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Karzai bans Afghan forces from seeking airstrikes
Question of the Day
The presidential order came two days after Mr. Karzai said he would issue the decree amid anger over a NATO airstrike requested by the national intelligence service that local officials said killed at least 10 civilians and four insurgents.
Critics have expressed concerns that the ban will hobble Afghan troops who rely heavily on air support to gain the upper hand in the fight against insurgents on the ground.
The death of civilians during military operations, particularly in airstrikes, has been among a major source of acrimony between Mr. Karzai’s government and foreign forces.
The presidential order was directed at the Defense Ministry, the Interior Ministry and the National Directorate of Security.
“During your operations, don’t call for air support from international forces during operations on residential areas,” the decree said. It did not provide more details.
Gen. Dunford said Mr. Karzai’s decision was in line with a tactical directive issued last year by Gen. Dunford’s predecessor, Marine Gen. John Allen, which was aimed at mitigating civilian casualties.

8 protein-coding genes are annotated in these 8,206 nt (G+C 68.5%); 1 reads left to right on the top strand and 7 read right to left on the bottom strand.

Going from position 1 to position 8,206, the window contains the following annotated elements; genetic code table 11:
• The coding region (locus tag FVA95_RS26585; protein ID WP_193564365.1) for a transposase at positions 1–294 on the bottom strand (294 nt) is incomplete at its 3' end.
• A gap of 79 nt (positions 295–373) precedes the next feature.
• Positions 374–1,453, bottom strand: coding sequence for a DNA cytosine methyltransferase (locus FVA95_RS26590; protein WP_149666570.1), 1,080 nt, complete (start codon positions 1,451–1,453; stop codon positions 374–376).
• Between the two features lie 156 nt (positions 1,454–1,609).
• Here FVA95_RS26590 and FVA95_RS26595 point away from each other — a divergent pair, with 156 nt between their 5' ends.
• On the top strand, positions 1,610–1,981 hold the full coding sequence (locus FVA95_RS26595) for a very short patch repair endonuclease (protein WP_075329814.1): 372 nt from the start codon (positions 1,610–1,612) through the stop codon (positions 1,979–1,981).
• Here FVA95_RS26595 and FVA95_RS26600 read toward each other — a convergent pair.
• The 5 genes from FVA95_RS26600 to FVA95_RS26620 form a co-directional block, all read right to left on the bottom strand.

He said coalition forces believe they can conduct “effective operations within the president’s guidance.”
The U.S.-led military coalition said in June that it would limit airstrikes to a self-defense weapon of last resort for troops and would avoid hitting structures that could house civilians. That followed a bombardment that killed 18 civilians celebrating a wedding in eastern Logar province, which drew an apology from the American commander.
Tensions rose again earlier this month when the civilians were killed in the northeastern Kunar province.
The coalition, however, still can carry out airstrikes on its own accord.
“I believe the support we will provide to the Afghans is exactly consistent with the coalition’s tactical directive,” Gen. Dunford said.
Mr. Karzai’s decision, however, could hamper the Afghan force’s ability to fight the insurgency as it robs them of one of their most potent weapons. It also runs counter to Afghan requests for NATO to supply their security forces with aircraft capable of carrying out airstrikes. The Afghan military repeatedly has implored the United States for jet fighters, such as F-16s, and heavy weapons — including tanks and artillery.
“There are other ways we can support our Afghan partners other than air ordnance,” Gen. Dunford said without elaborating. He said the Afghan security forces will have to take Mr. Karzai’s decree into account when they make future operational plans.
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